The classical theoretical civil–military relations (CMR) perspective is traditionally concerned with how to obtain civil control of the armed forces. This theme is preeminent in the writings of Samuel Huntington and Morris Janowitz, the two most dominant voices in the debate of this subject field since the 1960s. By 2019, the character of the Kenya Defence Forces (KDF) was heavily influenced, if not determined, by CMR, as CMR seems to be the only constant factor when trying to understand KDF. During British colonial rule in the East African protectorate, the use of force was primarily dedicated to securing the extraction of natural resources from Kenya and maintaining internal security. It was in this colonial context of exploitation and extraction that the KDF was born in 1902, in the form of the King’s African Rifles (KAR). Therefore, to understand the “genetics” of the present-day KDF, one has to understand the political context in which the KDF was born and raised. The surprising point here is that although Kenya has since undergone far-reaching political changes, the KDF still seems to be caught in King Edward VII’s long shadow of colonial repression. The effective, ethnically driven political system and Britain’s military guaranties have dominated CMR and kept an iron grip on the military for more than 100 years.

Article

Land-Related Conflict and Electoral Politics in Africa  

Catherine Boone

Land-related disputes and land conflicts are sometimes politicized in elections in African countries, but this is usually not the case. Usually, land-related conflict is highly localized, managed at the micro-political level by neo-customary authorities, and not connected to electoral competition. Why do land conflicts sometimes become entangled in electoral politics, and sometimes “scale up” to become divisive issues in regional and national elections? A key determinant of why and how land disputes become politicized is the nature of the underlying land tenure regime, which varies across space (often by subnational district) within African countries. Under the neo-customary land tenure regimes that prevail in most regions of smallholder agriculture in most African countries, land disputes tend to be “bottled up” in neo-customary land-management processes at the local level. Under the statist land tenure regimes that exist in some districts of many African countries, government agents and officials are directly involved in land allocation and directly implicated in dispute resolution. Under “statist” land tenure institutions, the politicization of land conflict, especially around elections, becomes more likely. Land tenure institutions in African countries define landholders’ relations to each other, the state, and markets. Understanding these institutions, including how they come under pressure and change, goes far in explaining how and where land rights become politicized.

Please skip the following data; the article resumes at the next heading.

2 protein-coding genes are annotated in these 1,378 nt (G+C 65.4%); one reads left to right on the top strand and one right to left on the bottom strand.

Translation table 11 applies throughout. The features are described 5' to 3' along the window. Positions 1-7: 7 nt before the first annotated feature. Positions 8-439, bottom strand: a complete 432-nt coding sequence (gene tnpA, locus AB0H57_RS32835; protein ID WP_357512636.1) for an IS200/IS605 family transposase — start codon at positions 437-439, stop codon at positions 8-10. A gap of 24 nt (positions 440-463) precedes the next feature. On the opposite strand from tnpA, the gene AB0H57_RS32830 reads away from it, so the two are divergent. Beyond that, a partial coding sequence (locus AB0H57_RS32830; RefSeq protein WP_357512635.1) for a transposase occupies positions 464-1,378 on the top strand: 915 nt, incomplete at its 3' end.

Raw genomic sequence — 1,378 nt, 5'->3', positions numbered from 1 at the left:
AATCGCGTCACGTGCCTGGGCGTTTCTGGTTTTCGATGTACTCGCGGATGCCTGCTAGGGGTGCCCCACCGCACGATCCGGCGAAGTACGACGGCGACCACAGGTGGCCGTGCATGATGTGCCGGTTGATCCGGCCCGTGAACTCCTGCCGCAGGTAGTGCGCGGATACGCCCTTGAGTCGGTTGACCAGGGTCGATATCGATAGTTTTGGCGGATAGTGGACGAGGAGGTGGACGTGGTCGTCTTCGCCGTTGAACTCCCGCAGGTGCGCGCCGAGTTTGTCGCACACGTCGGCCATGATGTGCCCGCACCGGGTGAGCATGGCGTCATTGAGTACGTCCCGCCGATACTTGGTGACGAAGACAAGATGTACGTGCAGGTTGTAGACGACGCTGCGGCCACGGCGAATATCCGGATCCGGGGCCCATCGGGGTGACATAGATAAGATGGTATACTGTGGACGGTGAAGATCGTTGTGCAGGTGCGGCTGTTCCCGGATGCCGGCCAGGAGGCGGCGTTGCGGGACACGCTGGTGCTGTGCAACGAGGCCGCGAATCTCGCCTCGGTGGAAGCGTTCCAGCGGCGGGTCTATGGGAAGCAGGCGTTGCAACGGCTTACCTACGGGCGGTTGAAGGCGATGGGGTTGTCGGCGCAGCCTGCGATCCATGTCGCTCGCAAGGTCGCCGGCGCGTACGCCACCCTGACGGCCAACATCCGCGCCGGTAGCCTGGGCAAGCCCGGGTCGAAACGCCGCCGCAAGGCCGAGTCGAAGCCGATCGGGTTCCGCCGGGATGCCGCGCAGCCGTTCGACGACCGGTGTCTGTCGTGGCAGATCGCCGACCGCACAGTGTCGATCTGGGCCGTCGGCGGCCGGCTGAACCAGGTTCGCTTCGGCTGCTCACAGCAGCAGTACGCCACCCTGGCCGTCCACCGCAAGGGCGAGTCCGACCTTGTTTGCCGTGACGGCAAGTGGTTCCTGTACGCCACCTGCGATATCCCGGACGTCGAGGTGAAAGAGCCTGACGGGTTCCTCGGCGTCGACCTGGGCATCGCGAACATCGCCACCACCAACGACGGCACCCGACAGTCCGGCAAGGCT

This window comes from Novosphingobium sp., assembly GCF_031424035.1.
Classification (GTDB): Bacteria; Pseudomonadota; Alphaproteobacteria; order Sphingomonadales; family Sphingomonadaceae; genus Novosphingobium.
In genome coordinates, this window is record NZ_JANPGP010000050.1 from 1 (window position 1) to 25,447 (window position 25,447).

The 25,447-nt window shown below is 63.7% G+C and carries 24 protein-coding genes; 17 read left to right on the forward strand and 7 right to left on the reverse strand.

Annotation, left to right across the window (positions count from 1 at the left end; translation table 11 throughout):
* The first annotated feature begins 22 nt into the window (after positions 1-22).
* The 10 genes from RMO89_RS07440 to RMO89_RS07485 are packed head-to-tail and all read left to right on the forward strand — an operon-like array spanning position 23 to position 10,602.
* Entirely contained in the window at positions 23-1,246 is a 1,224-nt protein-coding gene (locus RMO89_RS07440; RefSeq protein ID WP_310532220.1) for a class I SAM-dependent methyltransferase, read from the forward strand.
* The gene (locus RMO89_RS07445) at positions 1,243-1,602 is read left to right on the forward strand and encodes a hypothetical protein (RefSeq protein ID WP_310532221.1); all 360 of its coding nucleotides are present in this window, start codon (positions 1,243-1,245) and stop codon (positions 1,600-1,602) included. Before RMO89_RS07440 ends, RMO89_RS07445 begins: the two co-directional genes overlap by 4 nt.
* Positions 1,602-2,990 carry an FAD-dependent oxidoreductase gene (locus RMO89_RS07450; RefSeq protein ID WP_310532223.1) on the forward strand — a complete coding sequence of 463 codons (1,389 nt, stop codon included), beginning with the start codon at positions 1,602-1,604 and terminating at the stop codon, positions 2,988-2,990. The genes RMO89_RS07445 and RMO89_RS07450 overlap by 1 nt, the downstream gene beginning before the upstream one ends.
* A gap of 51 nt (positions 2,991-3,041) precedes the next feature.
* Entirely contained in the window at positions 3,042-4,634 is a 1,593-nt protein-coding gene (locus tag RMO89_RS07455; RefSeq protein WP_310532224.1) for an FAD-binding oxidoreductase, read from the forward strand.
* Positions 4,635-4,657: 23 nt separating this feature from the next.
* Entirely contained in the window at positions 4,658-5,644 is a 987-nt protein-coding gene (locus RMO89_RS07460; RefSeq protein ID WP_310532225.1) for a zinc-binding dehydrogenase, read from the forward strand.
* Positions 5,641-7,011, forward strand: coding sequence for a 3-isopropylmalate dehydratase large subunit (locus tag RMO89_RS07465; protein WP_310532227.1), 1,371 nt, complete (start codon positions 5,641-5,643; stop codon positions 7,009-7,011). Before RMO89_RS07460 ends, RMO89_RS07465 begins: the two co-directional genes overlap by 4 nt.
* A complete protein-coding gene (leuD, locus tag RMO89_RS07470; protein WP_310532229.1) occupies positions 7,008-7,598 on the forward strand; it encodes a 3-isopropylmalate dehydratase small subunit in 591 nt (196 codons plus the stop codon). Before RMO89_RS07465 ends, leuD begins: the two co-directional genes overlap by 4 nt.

Article

Lebanon: A Military in Politics in a Divided Society  

Oren Barak

Since Lebanon’s independence in the mid-1940s, its military—the Lebanese Armed Forces (LAF)—has played a pivotal role in the country’s politics. The political role of the LAF in Lebanon might seem surprising since the Lebanese state did not militarize, and its political leaders have continuously managed to keep their military relatively weak and small. Indeed, in this respect Lebanon has been markedly different from its close neighbors (Syria and Israel), but also from several other Middle Eastern states (especially Egypt and Iraq), where the military, which was large and powerful, was continuously involved in politics. Additionally, both Lebanon and the LAF have persistently striven to distance themselves from regional conflicts since 1949, particularly in relation to the Palestinian issue, albeit not always successfully. Still, and despite these ostensibly unfavorable factors for the military’s involvement in politics in Lebanon, the LAF has played an important political role in the state since its independence. This role, which has been marked by elements of continuity and change over the years, included mediation and arbitration between rival political factions (in 1945–1958, 2008, 2011, and 2019); attempts to dominate the political system (in 1958–1970 and 1988–1990); intervention in the Lebanese civil war (in 1975–1976 and 1982–1984); attempts to regain its balancing role in politics (in 1979–1982 and 1984–1988); and facilitating the state’s postwar reconstruction (since 1991). The political role of the military in Lebanon can be explained by several factors. First, the weakness of Lebanon’s political system and its inability to resolve crises between its members. Second, Lebanon’s divided society and its members’ general distrust towards its civilian politicians. Third, the basic characteristics of Lebanon’s military, which, in most periods, enjoyed broad public support that cuts across the lines of community, region, and family, and found appeal among domestic and external audiences, which, in their turn, acquiesced to its political role in the state.